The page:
Monday 8 May 2023 - Monocle Minute | Monocle

Monday. 8/5/2023

The Monocle Minute

Image: Getty Images

Opinion / Christopher Cermak

Blue notes

When I was in New York for Donald Trump’s arraignment last month I was struck by the NYPD’s community police branch managing the crowds of pro- and anti-Trumpers in the park outside the courthouse. They wore royal blue shirts (pictured), engaged in conversation and quietly escorted away anyone causing too much of a ruckus. Armed police stood watch outside the park but didn’t engage.

Mark Stewart, deputy commissioner of community affairs for the NYPD, tells me that studies have found that the lighter shade of blue is deemed less threatening than the navy blue that New York’s police typically wear. Stewart spoke at the Professionalising Law Enforcement Community Engagement Training conference (Plecet for short) in Atlanta last week. The first event of its kind, it happened to come just after a deadly mass shooting in the heart of Atlanta and brought together hundreds of police officers to discuss best practices for serving their communities. It was filled with tips on how to de-escalate situations and reach out even to those who don’t trust you. Speakers stressed that knowing your community is a preventative measure: it helps tackle the root causes of crime and means that the public is more likely to contact police when a crime takes place.

Plecet attendees told me that they’ll take important lessons back to their departments but privately there’s concern about the state of policing in the US. “It’s the worst it’s been in my 35 years in policing,” says one attendee. Another says his greatest fear is being wrongly accused; the struggle to retain good police officers is a common theme. With trust in policing at a low, crime at a high and community and race relations under a microscope, it’s odd that such a national training conference hasn’t taken place until now. Changing the culture of policing and its relationship with communities is cumbersome but central to improving the crucial role that law enforcement plays in our society today – no matter what shade of blue they may be wearing.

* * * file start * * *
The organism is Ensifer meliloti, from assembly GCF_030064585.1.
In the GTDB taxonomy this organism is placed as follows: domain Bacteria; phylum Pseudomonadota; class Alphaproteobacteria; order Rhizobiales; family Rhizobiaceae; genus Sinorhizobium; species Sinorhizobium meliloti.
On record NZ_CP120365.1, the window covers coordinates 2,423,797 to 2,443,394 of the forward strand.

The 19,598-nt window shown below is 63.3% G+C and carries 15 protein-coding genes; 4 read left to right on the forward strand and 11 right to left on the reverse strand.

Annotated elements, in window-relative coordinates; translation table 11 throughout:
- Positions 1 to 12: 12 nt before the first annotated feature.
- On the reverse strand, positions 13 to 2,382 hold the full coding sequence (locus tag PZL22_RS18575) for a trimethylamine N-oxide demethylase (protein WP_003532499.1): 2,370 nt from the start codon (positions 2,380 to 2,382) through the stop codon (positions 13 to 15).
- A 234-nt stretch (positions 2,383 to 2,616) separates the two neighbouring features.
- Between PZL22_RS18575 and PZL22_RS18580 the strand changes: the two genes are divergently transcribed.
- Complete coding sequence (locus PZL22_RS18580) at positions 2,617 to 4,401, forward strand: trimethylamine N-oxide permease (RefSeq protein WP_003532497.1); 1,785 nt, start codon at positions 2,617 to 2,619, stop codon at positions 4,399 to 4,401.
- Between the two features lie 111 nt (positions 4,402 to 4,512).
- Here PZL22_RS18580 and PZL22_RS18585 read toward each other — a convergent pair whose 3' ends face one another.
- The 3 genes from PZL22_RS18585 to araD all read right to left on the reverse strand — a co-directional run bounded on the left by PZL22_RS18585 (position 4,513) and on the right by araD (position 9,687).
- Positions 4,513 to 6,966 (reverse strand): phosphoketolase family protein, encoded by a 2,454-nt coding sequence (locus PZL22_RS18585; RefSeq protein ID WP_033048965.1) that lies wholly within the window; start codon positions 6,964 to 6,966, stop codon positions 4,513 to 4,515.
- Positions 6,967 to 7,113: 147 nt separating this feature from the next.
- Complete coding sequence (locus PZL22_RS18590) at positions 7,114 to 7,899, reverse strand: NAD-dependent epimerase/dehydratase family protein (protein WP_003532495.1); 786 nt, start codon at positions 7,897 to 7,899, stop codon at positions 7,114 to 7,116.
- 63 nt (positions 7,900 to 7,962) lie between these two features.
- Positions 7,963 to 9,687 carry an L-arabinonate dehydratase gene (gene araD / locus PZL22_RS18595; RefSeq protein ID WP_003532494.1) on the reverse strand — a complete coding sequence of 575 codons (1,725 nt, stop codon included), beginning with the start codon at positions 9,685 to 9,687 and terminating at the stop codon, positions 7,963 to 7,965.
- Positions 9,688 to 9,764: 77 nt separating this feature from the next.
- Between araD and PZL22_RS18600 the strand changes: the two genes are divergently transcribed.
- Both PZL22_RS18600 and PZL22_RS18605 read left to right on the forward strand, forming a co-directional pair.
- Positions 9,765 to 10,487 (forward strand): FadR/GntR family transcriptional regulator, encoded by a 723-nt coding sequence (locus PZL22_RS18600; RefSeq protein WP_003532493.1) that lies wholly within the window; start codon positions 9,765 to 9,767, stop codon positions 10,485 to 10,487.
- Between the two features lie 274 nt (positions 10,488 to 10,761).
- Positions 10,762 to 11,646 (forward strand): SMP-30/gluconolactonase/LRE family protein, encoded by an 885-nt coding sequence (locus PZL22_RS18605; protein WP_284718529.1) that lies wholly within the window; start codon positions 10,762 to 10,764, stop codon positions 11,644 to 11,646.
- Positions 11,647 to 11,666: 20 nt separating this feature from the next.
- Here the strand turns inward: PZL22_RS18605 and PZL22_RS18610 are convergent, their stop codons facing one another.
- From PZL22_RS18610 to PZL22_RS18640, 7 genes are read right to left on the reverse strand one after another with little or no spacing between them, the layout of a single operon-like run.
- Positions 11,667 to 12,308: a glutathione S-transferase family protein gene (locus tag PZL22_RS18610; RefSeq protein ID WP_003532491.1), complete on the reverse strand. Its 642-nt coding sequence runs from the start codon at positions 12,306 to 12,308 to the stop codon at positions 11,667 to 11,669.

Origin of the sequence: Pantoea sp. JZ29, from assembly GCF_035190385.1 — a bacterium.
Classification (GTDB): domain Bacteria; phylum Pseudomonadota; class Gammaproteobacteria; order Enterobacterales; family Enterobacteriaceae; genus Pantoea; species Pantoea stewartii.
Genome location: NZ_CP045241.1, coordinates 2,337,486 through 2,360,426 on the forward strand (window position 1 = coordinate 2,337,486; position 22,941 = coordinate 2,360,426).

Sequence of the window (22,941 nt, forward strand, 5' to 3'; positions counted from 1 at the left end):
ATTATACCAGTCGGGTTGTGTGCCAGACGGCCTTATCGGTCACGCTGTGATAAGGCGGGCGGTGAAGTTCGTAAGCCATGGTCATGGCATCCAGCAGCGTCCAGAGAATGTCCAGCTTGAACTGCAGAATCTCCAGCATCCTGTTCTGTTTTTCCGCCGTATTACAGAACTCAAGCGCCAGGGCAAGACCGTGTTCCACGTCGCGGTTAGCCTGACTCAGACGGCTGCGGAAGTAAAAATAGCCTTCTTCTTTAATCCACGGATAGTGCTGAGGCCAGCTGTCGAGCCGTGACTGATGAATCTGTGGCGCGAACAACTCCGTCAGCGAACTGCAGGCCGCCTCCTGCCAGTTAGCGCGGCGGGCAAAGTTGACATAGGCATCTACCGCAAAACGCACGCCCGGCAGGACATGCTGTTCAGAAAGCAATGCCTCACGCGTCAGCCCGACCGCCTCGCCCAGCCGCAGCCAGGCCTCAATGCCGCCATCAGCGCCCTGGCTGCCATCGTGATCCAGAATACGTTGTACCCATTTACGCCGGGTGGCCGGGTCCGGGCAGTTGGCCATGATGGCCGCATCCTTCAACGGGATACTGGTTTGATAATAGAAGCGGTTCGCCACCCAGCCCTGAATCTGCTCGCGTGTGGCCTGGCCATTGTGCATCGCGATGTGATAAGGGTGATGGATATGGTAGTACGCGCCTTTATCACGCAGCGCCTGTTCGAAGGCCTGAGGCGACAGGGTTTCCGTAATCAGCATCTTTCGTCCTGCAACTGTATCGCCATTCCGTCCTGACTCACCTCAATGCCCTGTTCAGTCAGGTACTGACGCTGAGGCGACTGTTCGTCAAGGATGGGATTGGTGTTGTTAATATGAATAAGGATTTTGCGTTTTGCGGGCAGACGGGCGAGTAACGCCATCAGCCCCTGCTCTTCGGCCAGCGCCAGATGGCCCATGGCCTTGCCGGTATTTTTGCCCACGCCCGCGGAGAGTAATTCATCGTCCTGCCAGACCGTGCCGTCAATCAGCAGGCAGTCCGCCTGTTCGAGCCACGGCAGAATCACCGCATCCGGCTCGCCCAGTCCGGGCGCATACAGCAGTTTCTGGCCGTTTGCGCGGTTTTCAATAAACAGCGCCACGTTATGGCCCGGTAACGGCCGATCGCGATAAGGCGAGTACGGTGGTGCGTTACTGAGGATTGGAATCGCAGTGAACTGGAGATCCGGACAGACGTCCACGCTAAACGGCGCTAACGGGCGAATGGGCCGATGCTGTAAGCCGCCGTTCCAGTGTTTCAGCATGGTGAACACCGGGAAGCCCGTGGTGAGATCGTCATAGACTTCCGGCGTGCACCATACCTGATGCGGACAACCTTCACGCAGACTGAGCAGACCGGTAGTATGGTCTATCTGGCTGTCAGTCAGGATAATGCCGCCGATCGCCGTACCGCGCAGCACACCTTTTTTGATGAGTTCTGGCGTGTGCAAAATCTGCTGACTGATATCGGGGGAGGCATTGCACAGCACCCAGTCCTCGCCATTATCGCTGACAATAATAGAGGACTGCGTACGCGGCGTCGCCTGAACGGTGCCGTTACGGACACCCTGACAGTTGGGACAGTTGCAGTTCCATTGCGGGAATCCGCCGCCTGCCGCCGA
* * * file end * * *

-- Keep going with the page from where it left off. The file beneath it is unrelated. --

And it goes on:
Christopher Cermak is Monocle’s Washington’s correspondent. For more opinion, analysis and insight, subscribe to Monocle today.

Image: Getty Images


Digging deep

Last week, Norway’s petroleum and energy minister Terje Aasland announced that it is his country’s “social responsibility” to search for hydrocarbons in the Barents Sea. Since Russia invaded Ukraine, Norway has taken on the mantle as Europe’s largest provider of natural gas. “Currently, gas supplies from Norway are maxed out so it is looking to exploit more of its vast natural resources, especially with so many willing buyers,” Rachel Morison, team leader for power, gas and renewables at Bloomberg, tells The Monocle Minute. While environmentalists are staunchly opposed to this, the war has thrown Europe’s energy resources into sharp relief, meaning a willingness to find more compromises. But that’s not to say that everyone is in agreement. France has been accelerating its already extensive nuclear programme, while Germany is committed to switching off its remaining nuclear reactors. As Norway looks to the Barents Sea, Europe’s best hopes rest on finding a common energy policy – and fast.

Image: Shutterstock


Going nowhere fast